Leading Queensland-based mining and earthmoving contractor Golding Contractors was a pioneering user of Komatsu equipment.
Founded by the legendary Cyril Golding in 1942, Golding became Queensland's largest privately owned infrastructure, mining and earthmoving contractor, working on many of the state's iconic infrastructure and resources projects.
Cyril literally started his company with the purchase of a pushbike to let him get to work faster, growing the company to become the largest owner of Komatsu equipment in the country.
His success was based around the strong relationships he formed with everyone he met, and the bond he developed with his staff; Cyril always made a point of remembering key personal details about people, and talking to staff about how they were going.
Cyril continued to be active in the business until he finally sold in 2009 to a leading private investment fund. Cyril passed away in 2012 at the age of 92.
Today, Golding continues to provide quality contracting services to a range of high profile and valued clients in civil construction and mining. The business still operates one of the largest privately owned mining and earthmoving fleets in Queensland including a significant Komatsu fleet.
Golding's relationship with Komatsu began in 1978 when, following some unresolved issues with another equipment dealer, Cyril began looking for an alternative supplier.
As a result of discussions with LeTourneau Westinghouse (Australia), the Komatsu dealer at the time, Cyril purchased three WS23S scrapers which ultimately proved to be the first step to a fleet of 26 of these machines.
This was a fortunate relationship for Komatsu, as Cyril Golding became a major force in the Queensland earthmoving industry continuing to purchase more and more Komatsu equipment to support his company's growth.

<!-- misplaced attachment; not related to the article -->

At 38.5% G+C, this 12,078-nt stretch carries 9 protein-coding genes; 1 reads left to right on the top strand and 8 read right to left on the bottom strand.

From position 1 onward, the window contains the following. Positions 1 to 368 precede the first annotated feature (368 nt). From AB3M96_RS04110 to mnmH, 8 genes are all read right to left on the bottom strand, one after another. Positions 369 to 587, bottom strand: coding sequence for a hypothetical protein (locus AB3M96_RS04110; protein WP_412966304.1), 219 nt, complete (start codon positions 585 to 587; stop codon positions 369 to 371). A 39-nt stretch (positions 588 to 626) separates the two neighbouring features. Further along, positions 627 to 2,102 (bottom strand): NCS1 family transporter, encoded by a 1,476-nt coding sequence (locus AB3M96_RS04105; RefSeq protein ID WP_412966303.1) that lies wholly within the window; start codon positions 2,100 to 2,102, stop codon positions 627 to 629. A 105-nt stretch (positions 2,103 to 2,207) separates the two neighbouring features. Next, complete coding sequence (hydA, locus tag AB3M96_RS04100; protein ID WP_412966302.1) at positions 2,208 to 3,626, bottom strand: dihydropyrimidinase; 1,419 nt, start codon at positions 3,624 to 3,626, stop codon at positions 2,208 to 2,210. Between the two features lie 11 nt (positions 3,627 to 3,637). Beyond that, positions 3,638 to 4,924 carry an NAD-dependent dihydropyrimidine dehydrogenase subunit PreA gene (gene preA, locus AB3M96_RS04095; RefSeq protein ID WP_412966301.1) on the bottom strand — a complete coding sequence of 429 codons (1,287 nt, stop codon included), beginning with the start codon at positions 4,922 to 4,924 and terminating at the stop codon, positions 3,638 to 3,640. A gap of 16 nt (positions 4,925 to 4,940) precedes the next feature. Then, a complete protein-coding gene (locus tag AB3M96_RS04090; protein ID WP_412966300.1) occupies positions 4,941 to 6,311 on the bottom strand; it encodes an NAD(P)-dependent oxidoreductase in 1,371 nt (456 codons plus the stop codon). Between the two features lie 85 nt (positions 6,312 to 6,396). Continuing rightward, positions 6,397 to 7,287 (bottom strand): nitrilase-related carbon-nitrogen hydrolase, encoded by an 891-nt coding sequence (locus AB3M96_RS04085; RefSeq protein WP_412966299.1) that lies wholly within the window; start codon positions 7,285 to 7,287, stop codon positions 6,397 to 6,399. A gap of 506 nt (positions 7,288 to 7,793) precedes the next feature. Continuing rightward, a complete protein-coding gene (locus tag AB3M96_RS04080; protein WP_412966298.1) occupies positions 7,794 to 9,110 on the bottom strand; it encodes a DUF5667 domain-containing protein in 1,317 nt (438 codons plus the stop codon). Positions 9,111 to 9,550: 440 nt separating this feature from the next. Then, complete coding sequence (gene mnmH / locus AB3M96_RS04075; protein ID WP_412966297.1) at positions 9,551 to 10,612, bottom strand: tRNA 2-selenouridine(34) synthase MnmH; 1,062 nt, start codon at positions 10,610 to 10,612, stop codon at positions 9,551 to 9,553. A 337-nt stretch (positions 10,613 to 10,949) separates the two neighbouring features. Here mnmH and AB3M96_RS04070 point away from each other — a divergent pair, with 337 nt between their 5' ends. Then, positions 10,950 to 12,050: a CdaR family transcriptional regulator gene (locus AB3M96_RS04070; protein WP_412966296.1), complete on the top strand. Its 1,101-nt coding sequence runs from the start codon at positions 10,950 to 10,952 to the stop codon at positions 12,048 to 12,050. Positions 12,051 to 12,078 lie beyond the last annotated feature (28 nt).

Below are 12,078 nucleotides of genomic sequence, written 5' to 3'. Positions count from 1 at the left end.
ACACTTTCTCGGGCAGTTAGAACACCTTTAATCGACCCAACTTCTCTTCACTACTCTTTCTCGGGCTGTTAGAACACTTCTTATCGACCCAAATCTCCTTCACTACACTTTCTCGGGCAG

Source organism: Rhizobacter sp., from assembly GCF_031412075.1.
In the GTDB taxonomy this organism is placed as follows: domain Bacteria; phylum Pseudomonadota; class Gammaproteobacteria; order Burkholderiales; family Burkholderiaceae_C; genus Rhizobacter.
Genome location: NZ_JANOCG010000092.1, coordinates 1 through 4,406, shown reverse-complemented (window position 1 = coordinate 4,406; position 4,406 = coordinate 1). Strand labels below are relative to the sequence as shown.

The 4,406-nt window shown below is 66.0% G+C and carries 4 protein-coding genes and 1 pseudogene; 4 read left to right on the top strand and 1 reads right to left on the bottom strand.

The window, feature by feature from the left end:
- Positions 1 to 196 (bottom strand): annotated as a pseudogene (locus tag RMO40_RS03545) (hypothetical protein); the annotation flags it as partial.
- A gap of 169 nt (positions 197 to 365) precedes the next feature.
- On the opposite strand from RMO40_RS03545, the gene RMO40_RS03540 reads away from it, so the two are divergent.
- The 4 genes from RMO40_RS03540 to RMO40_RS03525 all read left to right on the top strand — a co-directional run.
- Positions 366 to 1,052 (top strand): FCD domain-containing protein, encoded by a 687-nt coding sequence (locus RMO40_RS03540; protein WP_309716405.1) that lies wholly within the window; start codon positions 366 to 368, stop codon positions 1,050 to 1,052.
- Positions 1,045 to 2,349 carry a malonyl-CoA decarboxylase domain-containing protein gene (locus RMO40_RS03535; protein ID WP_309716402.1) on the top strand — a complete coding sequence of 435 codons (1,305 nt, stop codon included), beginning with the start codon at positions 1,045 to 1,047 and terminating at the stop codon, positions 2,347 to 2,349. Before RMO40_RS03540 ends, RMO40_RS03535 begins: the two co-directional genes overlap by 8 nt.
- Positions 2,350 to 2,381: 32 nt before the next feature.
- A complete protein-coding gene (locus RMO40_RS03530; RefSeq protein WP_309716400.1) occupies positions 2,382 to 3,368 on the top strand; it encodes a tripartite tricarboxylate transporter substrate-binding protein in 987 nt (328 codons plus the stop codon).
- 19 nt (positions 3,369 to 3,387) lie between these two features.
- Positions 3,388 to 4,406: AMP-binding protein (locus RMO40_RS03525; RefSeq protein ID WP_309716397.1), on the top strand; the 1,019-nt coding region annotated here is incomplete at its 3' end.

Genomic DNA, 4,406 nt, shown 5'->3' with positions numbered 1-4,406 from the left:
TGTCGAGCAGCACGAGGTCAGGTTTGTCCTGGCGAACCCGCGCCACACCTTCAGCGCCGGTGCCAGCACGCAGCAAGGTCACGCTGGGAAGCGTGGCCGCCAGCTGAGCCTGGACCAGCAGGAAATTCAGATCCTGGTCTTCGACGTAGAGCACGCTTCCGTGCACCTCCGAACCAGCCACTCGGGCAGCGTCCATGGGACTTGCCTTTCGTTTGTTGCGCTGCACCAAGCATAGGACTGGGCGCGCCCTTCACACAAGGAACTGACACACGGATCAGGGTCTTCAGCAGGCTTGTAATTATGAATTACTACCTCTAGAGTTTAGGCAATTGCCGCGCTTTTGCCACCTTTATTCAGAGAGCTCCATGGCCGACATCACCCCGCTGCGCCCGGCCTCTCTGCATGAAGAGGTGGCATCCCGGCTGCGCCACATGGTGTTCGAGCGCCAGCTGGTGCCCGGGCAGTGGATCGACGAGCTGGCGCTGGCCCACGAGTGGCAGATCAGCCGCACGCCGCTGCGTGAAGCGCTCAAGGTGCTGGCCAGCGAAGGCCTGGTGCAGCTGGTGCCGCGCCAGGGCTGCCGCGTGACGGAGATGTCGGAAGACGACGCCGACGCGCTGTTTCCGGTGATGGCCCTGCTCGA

Down to Earth recently caught up with Sid Ryton-Benson, Golding's Plant Technical Services Specialist, who has been with the company since 1985, and has played an integral role in servicing and maintaining its equipment fleet.
Like Cyril, Sid is a fan of Komatsu product and, in fact, he firmly believes that it was the innovation, reliability and product support from Komatsu that helped make Golding the success it still is today.
"Those WS23S scrapers we bought in the late 1970s, through into the 1980s and beyond, pretty much made Golding the company it is," Sid says.
"Whenever one came out in Australia, Golding would buy it plus we would buy the ones off our competitors as they finished with them or could not maintain them."
"The company was built on the back of our fleet of Komatsu scrapers. Literally!" he says. "They were such a versatile machine for us.
Sid concedes that the Komatsu scrapers were not without their problems in the early days, requiring plenty of ongoing research and development, because they were new products for Komatsu and the Australian market conditions can be somewhat demanding.
"I believe Golding were instrumental in helping develop them into a successful machine," he says.